“Bioprinting offers a vast range of possibilities to make an impact on different areas such as drug development, organ transplants and cosmetics,” Dr Martinez, who is the firm’s chief technical officer, tells The National.
“Bioprinting allows for the precise positioning of multiple cell types within a construct, thus imitating or mimicking the native tissue. Like other biofabrication methods, the integration of capillary size vessels is a big challenge,” adds Dr Martinez.
Bioprinting utilises 3D-printing technology combined with bio-ink to create complex three-dimensional structures. A bio-ink provides a temporary support to the cells while they produce their own extracellular matrix (EM). An EM is a non-cellular component present within all tissues and organs, and provides not only the essential physical “scaffolding” for the cellular constituents but also initiates crucial biochemical and biomechanical cues that are required for normal growth of the various tissues. Bio-inks based on biopolymers such as collagen, gelatin and silk, among others, are known for their favourable biocompatible properties and are useful biomaterials for cell encapsulation and 3D bioprinting.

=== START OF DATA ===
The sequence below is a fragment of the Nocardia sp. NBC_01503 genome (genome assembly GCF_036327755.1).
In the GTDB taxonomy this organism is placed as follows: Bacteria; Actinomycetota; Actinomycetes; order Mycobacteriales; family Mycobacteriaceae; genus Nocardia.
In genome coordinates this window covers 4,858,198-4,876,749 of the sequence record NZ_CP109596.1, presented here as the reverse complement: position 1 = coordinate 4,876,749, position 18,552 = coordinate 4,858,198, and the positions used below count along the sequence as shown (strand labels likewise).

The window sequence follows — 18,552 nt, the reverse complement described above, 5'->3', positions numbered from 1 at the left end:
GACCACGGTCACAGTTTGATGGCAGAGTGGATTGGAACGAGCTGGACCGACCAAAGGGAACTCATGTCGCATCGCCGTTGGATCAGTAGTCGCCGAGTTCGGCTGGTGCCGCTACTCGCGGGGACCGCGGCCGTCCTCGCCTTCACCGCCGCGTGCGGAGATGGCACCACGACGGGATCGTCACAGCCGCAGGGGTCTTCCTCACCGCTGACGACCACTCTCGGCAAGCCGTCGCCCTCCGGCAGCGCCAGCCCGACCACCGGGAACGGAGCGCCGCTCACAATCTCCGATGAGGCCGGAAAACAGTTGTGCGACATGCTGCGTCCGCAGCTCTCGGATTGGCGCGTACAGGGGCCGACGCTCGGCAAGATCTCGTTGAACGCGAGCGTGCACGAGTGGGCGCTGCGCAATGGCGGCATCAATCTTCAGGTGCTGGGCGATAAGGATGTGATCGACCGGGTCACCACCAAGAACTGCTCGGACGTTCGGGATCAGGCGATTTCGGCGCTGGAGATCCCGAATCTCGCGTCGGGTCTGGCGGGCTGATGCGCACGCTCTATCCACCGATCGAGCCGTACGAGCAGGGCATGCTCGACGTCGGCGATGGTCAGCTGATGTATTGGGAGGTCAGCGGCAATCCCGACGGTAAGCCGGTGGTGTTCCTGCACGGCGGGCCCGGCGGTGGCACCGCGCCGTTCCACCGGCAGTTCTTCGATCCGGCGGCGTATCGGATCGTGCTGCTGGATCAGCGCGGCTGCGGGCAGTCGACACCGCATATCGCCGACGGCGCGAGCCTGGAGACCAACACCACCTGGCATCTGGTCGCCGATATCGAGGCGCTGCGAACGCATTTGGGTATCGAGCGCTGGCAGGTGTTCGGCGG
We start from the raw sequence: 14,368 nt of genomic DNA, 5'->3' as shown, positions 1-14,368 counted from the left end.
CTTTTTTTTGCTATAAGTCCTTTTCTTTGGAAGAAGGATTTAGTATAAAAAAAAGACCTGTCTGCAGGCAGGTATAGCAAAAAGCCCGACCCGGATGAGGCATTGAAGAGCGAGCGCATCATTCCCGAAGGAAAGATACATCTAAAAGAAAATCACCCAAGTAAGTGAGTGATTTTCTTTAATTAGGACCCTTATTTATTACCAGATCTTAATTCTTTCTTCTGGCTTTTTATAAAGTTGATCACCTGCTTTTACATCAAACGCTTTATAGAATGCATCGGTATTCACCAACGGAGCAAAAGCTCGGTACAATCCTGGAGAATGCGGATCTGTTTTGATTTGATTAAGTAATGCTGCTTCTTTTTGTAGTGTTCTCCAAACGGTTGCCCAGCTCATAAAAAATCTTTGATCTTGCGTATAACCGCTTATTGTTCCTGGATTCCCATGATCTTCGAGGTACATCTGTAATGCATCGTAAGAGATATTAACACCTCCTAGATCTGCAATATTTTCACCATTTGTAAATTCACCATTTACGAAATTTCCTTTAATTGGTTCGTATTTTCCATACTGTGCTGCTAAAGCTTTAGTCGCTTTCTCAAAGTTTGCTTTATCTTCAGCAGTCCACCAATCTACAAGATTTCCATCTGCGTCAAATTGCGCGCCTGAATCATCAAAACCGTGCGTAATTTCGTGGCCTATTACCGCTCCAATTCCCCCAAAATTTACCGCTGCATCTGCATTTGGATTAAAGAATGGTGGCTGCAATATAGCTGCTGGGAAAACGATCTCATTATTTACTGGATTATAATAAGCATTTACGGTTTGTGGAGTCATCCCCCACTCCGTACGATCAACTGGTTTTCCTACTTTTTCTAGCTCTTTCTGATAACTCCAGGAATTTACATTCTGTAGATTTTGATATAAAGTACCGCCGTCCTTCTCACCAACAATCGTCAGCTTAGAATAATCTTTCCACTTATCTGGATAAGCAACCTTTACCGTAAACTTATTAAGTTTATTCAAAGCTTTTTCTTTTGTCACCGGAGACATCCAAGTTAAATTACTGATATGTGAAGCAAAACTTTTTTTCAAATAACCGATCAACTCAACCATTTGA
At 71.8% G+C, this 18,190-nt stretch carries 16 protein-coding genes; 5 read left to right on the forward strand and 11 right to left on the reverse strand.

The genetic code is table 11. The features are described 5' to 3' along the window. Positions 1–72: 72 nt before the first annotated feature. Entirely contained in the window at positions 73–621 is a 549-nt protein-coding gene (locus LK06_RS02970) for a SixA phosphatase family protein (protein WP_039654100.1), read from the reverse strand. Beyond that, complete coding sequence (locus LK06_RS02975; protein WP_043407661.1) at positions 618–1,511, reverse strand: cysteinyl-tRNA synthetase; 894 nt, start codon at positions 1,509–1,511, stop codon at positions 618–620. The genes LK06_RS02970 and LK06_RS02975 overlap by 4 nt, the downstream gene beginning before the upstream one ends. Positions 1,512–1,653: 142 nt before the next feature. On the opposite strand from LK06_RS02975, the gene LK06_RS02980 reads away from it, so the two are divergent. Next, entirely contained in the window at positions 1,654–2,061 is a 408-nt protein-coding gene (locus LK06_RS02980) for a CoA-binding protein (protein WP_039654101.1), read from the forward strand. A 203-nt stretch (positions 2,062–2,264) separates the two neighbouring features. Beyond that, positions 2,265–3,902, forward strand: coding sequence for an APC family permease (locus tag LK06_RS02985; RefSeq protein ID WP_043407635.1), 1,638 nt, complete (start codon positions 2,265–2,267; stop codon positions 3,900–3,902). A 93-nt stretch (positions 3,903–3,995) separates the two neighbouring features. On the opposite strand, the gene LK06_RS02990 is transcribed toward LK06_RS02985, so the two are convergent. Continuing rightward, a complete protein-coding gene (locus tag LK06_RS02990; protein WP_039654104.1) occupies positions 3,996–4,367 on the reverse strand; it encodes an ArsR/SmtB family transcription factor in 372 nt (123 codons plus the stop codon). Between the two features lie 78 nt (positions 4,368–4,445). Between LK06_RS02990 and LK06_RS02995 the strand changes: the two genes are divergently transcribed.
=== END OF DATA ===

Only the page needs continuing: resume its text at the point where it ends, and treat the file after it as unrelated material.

The main motive of cell encapsulation technology is to overcome the existing problem of graft rejection in tissue engineering applications and thus reduce the need for long-term use of immunosuppressive drugs.
By using bio-ink the structures can be built with living cells to create real, living tissue.
Steve Kunszabo, the vice president for investor relations and corporate communications, at the US-based bioprinting company Organovo, points to other commercial applications for 3D medical printing. “One is drug discovery and development such as preclinical safety/toxicity testing and efficacy/disease modelling,” he tells The National. Because new pharmaceuticals can be tested on living organs created outside the human body, the speed of medicinal development could be hugely increased at no risk to patients.